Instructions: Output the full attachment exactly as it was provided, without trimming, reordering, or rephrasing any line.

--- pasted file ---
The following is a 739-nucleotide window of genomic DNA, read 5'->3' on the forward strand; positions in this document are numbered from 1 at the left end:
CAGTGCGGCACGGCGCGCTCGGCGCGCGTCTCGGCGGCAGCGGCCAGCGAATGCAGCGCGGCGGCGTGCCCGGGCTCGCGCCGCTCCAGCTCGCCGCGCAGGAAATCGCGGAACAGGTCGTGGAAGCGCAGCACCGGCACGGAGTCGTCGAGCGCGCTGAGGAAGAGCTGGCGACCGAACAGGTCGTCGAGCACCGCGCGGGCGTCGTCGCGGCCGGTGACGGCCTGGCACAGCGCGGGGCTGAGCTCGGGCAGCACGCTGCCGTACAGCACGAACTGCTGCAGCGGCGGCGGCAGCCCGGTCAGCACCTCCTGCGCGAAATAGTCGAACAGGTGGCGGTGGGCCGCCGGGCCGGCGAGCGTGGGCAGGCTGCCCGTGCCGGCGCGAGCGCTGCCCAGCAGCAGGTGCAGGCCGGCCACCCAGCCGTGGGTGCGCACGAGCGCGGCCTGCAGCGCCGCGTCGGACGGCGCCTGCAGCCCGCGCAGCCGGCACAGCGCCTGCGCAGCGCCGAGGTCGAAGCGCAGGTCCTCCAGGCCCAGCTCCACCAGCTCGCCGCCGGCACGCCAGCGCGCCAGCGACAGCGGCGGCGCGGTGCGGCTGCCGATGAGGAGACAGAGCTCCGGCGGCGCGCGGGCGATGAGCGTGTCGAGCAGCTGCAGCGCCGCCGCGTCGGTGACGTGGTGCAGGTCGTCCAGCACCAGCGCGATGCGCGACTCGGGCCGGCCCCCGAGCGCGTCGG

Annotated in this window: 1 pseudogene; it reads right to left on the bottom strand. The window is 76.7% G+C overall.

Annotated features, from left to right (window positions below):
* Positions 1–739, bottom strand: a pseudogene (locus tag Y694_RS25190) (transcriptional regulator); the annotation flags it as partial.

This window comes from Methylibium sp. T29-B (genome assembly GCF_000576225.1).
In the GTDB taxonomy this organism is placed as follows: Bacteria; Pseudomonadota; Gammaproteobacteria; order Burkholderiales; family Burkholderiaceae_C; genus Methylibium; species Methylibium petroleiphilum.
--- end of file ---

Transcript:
The following is a 739-nucleotide window of genomic DNA, read 5'->3' on the forward strand; positions in this document are numbered from 1 at the left end:
CAGTGCGGCACGGCGCGCTCGGCGCGCGTCTCGGCGGCAGCGGCCAGCGAATGCAGCGCGGCGGCGTGCCCGGGCTCGCGCCGCTCCAGCTCGCCGCGCAGGAAATCGCGGAACAGGTCGTGGAAGCGCAGCACCGGCACGGAGTCGTCGAGCGCGCTGAGGAAGAGCTGGCGACCGAACAGGTCGTCGAGCACCGCGCGGGCGTCGTCGCGGCCGGTGACGGCCTGGCACAGCGCGGGGCTGAGCTCGGGCAGCACGCTGCCGTACAGCACGAACTGCTGCAGCGGCGGCGGCAGCCCGGTCAGCACCTCCTGCGCGAAATAGTCGAACAGGTGGCGGTGGGCCGCCGGGCCGGCGAGCGTGGGCAGGCTGCCCGTGCCGGCGCGAGCGCTGCCCAGCAGCAGGTGCAGGCCGGCCACCCAGCCGTGGGTGCGCACGAGCGCGGCCTGCAGCGCCGCGTCGGACGGCGCCTGCAGCCCGCGCAGCCGGCACAGCGCCTGCGCAGCGCCGAGGTCGAAGCGCAGGTCCTCCAGGCCCAGCTCCACCAGCTCGCCGCCGGCACGCCAGCGCGCCAGCGACAGCGGCGGCGCGGTGCGGCTGCCGATGAGGAGACAGAGCTCCGGCGGCGCGCGGGCGATGAGCGTGTCGAGCAGCTGCAGCGCCGCCGCGTCGGTGACGTGGTGCAGGTCGTCCAGCACCAGCGCGATGCGCGACTCGGGCCGGCCCCCGAGCGCGTCGG

Annotated in this window: 1 pseudogene; it reads right to left on the bottom strand. The window is 76.7% G+C overall.

Annotated features, from left to right (window positions below):
* Positions 1–739, bottom strand: a pseudogene (locus tag Y694_RS25190) (transcriptional regulator); the annotation flags it as partial.

This window comes from Methylibium sp. T29-B (genome assembly GCF_000576225.1).
In the GTDB taxonomy this organism is placed as follows: Bacteria; Pseudomonadota; Gammaproteobacteria; order Burkholderiales; family Burkholderiaceae_C; genus Methylibium; species Methylibium petroleiphilum.